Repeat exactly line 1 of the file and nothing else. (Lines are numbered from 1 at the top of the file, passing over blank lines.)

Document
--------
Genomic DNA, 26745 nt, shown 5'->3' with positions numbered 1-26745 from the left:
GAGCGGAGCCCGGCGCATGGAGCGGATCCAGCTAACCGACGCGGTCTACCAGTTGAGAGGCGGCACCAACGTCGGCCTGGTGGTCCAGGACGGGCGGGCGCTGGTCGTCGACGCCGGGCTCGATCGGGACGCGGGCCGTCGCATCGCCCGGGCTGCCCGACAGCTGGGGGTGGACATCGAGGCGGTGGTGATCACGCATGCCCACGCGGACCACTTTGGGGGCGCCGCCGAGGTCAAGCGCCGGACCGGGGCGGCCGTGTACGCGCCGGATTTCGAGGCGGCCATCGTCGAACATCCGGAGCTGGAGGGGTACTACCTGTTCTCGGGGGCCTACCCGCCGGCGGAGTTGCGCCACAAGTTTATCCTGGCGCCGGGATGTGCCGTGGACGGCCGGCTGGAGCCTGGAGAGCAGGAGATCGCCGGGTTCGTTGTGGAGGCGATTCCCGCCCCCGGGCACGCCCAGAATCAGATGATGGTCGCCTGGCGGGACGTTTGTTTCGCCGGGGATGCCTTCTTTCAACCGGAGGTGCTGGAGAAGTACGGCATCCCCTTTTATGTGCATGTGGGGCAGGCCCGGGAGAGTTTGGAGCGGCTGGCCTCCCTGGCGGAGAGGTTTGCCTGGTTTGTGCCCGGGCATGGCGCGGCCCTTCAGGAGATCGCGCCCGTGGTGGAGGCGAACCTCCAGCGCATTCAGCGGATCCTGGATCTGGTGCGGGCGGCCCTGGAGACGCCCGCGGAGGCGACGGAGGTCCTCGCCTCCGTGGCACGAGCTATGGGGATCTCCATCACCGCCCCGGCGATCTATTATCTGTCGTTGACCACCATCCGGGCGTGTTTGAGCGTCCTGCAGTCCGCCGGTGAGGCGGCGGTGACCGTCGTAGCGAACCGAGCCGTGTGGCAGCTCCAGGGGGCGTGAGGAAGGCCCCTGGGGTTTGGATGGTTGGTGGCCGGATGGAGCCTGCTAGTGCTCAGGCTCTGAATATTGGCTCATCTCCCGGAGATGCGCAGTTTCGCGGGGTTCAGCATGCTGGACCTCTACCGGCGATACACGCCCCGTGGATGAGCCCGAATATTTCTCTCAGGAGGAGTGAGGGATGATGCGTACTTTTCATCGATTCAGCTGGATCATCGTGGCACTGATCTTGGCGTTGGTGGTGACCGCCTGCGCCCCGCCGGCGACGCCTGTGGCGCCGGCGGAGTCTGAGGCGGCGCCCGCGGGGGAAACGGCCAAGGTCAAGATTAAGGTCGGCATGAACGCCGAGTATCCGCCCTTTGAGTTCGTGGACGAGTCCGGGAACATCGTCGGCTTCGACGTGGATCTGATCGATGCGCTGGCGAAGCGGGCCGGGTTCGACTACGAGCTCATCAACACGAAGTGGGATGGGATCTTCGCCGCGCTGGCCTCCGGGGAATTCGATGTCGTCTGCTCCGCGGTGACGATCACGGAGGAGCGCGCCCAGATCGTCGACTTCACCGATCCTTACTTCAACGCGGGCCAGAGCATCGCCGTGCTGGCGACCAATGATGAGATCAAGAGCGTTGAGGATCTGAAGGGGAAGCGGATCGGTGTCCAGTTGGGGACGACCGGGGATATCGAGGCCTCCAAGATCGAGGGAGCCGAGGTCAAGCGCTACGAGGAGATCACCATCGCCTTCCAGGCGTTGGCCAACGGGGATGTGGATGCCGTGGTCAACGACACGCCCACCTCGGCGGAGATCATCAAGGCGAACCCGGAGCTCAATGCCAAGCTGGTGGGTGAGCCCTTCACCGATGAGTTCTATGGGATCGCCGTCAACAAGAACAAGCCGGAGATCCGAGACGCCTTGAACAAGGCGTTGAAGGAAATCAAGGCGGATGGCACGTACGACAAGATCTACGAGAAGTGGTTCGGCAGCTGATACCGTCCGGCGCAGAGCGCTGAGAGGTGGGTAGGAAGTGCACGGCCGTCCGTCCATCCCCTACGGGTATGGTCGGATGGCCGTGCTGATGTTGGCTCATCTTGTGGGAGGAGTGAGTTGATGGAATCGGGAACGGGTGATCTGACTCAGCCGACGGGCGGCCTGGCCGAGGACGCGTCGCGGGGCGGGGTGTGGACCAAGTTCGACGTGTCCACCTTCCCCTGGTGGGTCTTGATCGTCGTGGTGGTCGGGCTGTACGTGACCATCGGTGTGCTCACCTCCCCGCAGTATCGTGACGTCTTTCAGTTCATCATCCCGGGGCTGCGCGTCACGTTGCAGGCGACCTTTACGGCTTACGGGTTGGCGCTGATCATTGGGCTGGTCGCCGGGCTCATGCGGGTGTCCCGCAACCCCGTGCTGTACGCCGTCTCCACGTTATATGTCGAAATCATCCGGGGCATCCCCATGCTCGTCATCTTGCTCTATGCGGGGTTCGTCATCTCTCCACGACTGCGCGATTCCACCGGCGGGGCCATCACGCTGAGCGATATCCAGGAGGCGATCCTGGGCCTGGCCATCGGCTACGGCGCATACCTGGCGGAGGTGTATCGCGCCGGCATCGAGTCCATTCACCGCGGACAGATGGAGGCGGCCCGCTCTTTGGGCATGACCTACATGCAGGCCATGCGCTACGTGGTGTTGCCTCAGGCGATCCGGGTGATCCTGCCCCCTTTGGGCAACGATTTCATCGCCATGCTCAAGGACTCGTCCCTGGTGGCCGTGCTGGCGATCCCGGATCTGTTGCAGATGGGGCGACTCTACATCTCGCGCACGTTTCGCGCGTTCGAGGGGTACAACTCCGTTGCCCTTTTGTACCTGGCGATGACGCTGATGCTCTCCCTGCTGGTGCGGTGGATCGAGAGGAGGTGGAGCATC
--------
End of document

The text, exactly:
Genomic DNA, 26745 nt, shown 5'->3' with positions numbered 1-26745 from the left: